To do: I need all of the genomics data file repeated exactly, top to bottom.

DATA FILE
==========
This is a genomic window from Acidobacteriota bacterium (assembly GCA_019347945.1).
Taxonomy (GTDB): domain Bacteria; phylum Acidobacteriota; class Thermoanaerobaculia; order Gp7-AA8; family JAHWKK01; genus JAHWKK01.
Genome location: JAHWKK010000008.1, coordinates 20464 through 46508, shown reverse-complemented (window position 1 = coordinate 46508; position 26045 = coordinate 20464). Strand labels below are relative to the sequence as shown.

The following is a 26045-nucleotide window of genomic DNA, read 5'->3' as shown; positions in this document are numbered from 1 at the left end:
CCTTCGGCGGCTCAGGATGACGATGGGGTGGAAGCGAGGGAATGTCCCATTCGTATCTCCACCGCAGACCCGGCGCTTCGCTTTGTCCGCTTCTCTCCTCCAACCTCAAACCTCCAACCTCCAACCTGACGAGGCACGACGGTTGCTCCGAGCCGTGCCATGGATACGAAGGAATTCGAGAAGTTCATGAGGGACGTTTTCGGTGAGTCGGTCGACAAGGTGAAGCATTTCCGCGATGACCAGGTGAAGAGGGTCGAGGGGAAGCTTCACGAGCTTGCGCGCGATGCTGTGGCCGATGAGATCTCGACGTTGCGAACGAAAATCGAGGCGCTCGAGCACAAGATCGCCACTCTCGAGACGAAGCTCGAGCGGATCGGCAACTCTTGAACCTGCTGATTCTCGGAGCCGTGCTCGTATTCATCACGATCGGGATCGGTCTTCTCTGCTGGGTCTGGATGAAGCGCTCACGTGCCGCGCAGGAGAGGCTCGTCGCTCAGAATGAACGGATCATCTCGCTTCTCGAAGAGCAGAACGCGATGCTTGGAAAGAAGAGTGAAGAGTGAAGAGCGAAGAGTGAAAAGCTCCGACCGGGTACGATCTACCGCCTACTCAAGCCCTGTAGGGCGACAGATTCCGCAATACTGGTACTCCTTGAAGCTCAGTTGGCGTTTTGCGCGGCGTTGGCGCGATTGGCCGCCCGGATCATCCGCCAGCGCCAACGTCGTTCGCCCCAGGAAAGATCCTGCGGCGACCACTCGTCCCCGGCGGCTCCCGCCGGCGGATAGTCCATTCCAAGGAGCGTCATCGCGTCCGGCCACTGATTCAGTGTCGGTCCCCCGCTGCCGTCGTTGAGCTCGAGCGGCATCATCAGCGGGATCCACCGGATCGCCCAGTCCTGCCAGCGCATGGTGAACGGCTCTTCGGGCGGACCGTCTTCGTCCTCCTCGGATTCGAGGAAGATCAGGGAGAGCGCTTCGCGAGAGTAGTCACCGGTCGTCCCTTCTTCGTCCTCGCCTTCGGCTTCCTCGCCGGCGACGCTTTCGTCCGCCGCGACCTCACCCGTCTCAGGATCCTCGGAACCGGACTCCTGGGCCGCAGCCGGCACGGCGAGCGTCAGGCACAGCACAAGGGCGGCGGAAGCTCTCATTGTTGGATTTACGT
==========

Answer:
This is a genomic window from Acidobacteriota bacterium (assembly GCA_019347945.1).
Taxonomy (GTDB): domain Bacteria; phylum Acidobacteriota; class Thermoanaerobaculia; order Gp7-AA8; family JAHWKK01; genus JAHWKK01.
Genome location: JAHWKK010000008.1, coordinates 20464 through 46508, shown reverse-complemented (window position 1 = coordinate 46508; position 26045 = coordinate 20464). Strand labels below are relative to the sequence as shown.

The following is a 26045-nucleotide window of genomic DNA, read 5'->3' as shown; positions in this document are numbered from 1 at the left end:
CCTTCGGCGGCTCAGGATGACGATGGGGTGGAAGCGAGGGAATGTCCCATTCGTATCTCCACCGCAGACCCGGCGCTTCGCTTTGTCCGCTTCTCTCCTCCAACCTCAAACCTCCAACCTCCAACCTGACGAGGCACGACGGTTGCTCCGAGCCGTGCCATGGATACGAAGGAATTCGAGAAGTTCATGAGGGACGTTTTCGGTGAGTCGGTCGACAAGGTGAAGCATTTCCGCGATGACCAGGTGAAGAGGGTCGAGGGGAAGCTTCACGAGCTTGCGCGCGATGCTGTGGCCGATGAGATCTCGACGTTGCGAACGAAAATCGAGGCGCTCGAGCACAAGATCGCCACTCTCGAGACGAAGCTCGAGCGGATCGGCAACTCTTGAACCTGCTGATTCTCGGAGCCGTGCTCGTATTCATCACGATCGGGATCGGTCTTCTCTGCTGGGTCTGGATGAAGCGCTCACGTGCCGCGCAGGAGAGGCTCGTCGCTCAGAATGAACGGATCATCTCGCTTCTCGAAGAGCAGAACGCGATGCTTGGAAAGAAGAGTGAAGAGTGAAGAGCGAAGAGTGAAAAGCTCCGACCGGGTACGATCTACCGCCTACTCAAGCCCTGTAGGGCGACAGATTCCGCAATACTGGTACTCCTTGAAGCTCAGTTGGCGTTTTGCGCGGCGTTGGCGCGATTGGCCGCCCGGATCATCCGCCAGCGCCAACGTCGTTCGCCCCAGGAAAGATCCTGCGGCGACCACTCGTCCCCGGCGGCTCCCGCCGGCGGATAGTCCATTCCAAGGAGCGTCATCGCGTCCGGCCACTGATTCAGTGTCGGTCCCCCGCTGCCGTCGTTGAGCTCGAGCGGCATCATCAGCGGGATCCACCGGATCGCCCAGTCCTGCCAGCGCATGGTGAACGGCTCTTCGGGCGGACCGTCTTCGTCCTCCTCGGATTCGAGGAAGATCAGGGAGAGCGCTTCGCGAGAGTAGTCACCGGTCGTCCCTTCTTCGTCCTCGCCTTCGGCTTCCTCGCCGGCGACGCTTTCGTCCGCCGCGACCTCACCCGTCTCAGGATCCTCGGAACCGGACTCCTGGGCCGCAGCCGGCACGGCGAGCGTCAGGCACAGCACAAGGGCGGCGGAAGCTCTCATTGTTGGATTTACGT